Author ORCID Identifier

Date of Graduation


Document Type

Dissertation (PhD)

Program Affiliation

Cancer Biology

Degree Name

Doctor of Philosophy (PhD)

Advisor/Committee Chair

Raghu Kalluri

Committee Member

Huamin Wang

Committee Member

Florencia McAllister

Committee Member

Robert Jenq

Committee Member

Jennifer Wargo


The Functional Contribution Of Adaptive Immunity In The Biology Of Pancreatic Cancer And Therapeutic Targeting Of Oncogenic Kras

Krishnan K. Mahadevan M.B.B.S*

Advisory professor: Dr. Raghu Kalluri

Pancreatic ductal adenocarcinoma (PDAC) is the third leading cause of cancer related deaths in the USA(, whereby survival remains poor despite advances in surgical technique and new combination chemotherapies. Immune checkpoint blockade has revolutionized the treatment of cancers such as melanoma, bladder cancer and non-small cell lung carcinomas. Unfortunately, PDAC is among the tumor types that remain refractory to checkpoint immunotherapy(Royal et al., 2010, Le et al., 2013), with no survival benefits in clinical trials and pre-clinical animal models of PDAC(Winograd et al., 2015). Failure to respond to checkpoint blockade is frequently attributed to an immunosuppressive tumor microenvironment (TME), low neo-epitope burden and lack of tumor infiltrating T cells resulting from a desmoplastic stroma(McAllister et al., 2014, Zhang et al., 2014). However, the molecular underpinnings of immunosuppression in PDAC remain poorly understood.

Oncogenic Kras (Kras*, KrasG12Dand other mutations), a key driver of PDAC is thought to play an important role in creating an immunosuppressive TME(Zhang et al., 2014, McAllister et al., 2014); however, its precise function in shaping the immune landscape of PDAC remains elusive. There is no clear understanding of the functional contribution of T cells and the nodes of regulation of immune infiltration in PDAC. In order to exploit the full potential of the immune system to treat PDAC, it is urgent to generate in vivomodels that enables us functionally probe the role of oncogenic Kras in shaping the TME with an inducible and pancreas specific model expressing Kras*. We demonstrate that Kras* contributed to a T cell deficient and myeloprofilerative TME in PDAC. Next, we generate models that closely mimic human PDAC and allow depletion of specific T cell subsets (CD4 and CD8+T cells). Such models offer a unique modality to interrogate the role of specific T cell subsets in PDAC progression and inform the development of effective immunotherapy approaches for PDAC. We employ a Kras* targeting agent (iExosomes) in the T cell depletion models to demonstrate that combination of Kras* and CD4+T cell targeting strategies resulted in robust tumor growth inhibitory response. Further, we show how the gut microbiome modulates T cell responses in the context of Kras* targeting in PDAC.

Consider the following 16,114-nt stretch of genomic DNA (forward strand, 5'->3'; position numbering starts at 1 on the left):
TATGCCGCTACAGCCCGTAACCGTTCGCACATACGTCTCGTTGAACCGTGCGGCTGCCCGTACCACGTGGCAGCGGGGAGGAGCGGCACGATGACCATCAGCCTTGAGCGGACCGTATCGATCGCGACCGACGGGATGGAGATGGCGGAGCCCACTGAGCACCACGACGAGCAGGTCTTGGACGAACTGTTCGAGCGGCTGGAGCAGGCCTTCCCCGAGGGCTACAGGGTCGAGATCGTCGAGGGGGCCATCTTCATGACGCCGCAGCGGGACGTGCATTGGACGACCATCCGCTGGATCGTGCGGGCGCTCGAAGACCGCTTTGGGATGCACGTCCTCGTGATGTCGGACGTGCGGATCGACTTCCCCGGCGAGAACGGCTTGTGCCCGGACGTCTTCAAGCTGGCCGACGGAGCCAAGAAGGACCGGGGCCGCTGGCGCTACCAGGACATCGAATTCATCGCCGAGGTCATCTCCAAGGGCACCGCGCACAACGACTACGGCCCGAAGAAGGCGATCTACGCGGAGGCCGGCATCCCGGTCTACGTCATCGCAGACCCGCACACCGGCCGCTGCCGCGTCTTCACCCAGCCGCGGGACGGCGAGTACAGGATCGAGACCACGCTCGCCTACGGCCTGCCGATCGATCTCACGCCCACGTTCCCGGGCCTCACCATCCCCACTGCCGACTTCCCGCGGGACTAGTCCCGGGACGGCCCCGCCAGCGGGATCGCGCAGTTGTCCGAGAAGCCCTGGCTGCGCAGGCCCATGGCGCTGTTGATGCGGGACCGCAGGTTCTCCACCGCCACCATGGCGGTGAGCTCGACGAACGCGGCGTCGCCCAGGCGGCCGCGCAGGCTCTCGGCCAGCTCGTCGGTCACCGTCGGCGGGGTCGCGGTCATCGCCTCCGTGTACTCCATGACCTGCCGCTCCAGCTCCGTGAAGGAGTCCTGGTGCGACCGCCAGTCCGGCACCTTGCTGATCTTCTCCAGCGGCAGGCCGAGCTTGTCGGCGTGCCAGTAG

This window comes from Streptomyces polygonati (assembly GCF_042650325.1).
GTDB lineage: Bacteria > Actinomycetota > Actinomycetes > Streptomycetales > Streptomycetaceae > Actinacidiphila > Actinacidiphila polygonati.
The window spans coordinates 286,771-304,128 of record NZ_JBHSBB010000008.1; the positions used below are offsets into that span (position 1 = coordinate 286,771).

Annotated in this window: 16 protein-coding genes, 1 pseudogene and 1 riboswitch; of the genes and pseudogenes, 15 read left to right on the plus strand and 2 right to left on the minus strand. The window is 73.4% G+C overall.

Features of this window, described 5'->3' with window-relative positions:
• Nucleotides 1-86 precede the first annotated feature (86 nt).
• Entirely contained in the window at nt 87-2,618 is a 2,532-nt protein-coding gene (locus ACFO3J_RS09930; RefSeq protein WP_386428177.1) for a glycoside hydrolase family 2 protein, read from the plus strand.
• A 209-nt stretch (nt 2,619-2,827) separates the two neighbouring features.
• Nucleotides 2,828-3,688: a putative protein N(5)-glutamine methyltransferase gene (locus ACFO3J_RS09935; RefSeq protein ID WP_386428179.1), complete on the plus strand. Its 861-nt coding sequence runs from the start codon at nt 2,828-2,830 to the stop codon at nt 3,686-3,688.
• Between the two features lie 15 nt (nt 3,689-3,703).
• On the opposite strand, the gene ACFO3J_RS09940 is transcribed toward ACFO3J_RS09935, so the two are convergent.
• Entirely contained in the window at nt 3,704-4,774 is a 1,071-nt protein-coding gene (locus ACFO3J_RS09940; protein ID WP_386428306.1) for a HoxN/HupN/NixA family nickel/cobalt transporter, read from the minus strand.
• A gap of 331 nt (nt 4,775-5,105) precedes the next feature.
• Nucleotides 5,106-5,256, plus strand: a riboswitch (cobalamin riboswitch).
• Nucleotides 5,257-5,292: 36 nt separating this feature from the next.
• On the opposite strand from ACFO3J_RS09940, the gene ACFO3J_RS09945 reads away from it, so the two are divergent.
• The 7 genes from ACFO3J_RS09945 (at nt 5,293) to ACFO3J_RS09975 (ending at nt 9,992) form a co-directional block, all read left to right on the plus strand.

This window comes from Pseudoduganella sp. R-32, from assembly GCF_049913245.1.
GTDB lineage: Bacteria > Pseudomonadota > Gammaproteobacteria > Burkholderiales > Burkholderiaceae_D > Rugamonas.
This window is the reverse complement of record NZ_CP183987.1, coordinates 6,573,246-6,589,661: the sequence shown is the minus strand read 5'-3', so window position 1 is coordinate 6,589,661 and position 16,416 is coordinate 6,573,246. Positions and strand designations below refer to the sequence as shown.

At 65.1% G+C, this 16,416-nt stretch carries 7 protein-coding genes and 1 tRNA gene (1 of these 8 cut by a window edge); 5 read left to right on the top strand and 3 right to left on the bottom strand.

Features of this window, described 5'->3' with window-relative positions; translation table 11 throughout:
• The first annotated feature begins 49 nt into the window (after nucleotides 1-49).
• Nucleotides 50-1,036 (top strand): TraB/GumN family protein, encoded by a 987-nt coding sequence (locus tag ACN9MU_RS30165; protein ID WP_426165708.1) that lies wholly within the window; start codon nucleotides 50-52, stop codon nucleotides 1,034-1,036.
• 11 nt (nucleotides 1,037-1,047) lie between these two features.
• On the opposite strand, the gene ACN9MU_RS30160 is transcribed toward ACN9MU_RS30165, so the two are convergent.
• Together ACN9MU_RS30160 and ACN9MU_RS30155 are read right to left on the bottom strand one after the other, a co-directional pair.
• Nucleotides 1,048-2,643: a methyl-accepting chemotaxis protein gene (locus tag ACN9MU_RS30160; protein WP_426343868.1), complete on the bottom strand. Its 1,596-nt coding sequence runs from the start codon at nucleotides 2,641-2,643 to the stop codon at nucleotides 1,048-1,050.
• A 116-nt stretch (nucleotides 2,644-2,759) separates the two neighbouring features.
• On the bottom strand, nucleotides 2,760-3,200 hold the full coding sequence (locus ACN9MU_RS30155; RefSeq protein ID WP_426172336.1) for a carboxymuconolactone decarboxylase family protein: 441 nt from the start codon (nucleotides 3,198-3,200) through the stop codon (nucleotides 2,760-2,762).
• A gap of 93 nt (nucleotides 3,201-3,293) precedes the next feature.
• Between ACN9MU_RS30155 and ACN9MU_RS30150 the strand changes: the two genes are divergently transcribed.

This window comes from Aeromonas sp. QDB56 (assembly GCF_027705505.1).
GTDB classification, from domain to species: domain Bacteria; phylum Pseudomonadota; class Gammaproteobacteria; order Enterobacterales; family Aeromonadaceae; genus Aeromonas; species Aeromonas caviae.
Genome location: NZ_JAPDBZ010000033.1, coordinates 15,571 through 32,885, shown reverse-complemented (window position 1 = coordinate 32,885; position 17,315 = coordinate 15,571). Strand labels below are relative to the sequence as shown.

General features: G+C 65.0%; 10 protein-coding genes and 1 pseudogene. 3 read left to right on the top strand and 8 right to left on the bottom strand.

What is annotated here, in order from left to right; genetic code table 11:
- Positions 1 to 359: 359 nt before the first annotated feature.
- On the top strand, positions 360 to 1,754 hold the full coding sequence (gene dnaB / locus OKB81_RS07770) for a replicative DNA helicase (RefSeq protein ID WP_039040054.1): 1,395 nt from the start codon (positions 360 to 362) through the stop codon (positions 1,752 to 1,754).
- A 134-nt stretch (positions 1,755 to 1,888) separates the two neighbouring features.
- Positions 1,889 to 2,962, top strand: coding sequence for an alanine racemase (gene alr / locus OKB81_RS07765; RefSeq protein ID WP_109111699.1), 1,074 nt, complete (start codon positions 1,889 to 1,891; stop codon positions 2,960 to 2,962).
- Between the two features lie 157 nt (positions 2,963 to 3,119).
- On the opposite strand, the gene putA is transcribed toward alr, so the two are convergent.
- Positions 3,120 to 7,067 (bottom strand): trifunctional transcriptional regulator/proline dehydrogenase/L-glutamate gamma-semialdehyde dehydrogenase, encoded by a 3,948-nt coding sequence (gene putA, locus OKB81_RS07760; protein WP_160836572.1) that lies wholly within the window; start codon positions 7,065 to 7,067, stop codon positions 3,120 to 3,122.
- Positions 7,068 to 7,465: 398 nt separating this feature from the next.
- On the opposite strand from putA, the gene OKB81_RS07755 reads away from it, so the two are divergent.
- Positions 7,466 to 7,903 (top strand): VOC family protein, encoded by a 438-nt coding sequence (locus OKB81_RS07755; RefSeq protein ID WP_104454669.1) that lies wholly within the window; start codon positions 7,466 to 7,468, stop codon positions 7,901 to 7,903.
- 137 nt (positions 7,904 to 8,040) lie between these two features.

In the second part of our study, we determine how the presence of pancreatitis alters the TME and the course of progression of PDAC. A significant portion of PDAC patients have been reported to present with underlying chronic pancreatitis and bile duct obstruction. However, current therapeutic strategies do not consider the influence of chronic pancreatitis while stratifying PDAC patients in clinical trials. The presence of chronic inflammation in a cancer setting could recruit a unique immune signature to the TME and open new possibilities for immune modulation in these PDAC patients. Therefore, we investigate how pancreatitis impacts tumor progression and modulates the immune landscape of the PDAC microenvironment. We demonstrate that pancreatitis accelerates tumorigenesis in mice with Kras* mutant pancreas and recruits activated dendritic cells to the tumor microenvironment. However, CD4+T cells promote pancreatic tumorigenesis in mice with pancreatitis by regulating dendritic cells in the TME. Further, we demonstrate that presence of pancreatitis sensitizes the pancreatic immune microenvironment to checkpoint blockade.

Overall, our study offers novel mechanistic insights into how Kras* modulates the immune microenvironment andunravels potential therapeutic windows to synergize Kras* and CD4+T cell targeting approaches. Further, our study offers insights into how presence of pancreatitis alters immune microenvironment, suggesting stratification of a cohort of patients in clinical trials that could potentially benefit from immunotherapy approaches.


Pancreatic cancer, dendritic cells, immunology

Available for download on Saturday, August 03, 2024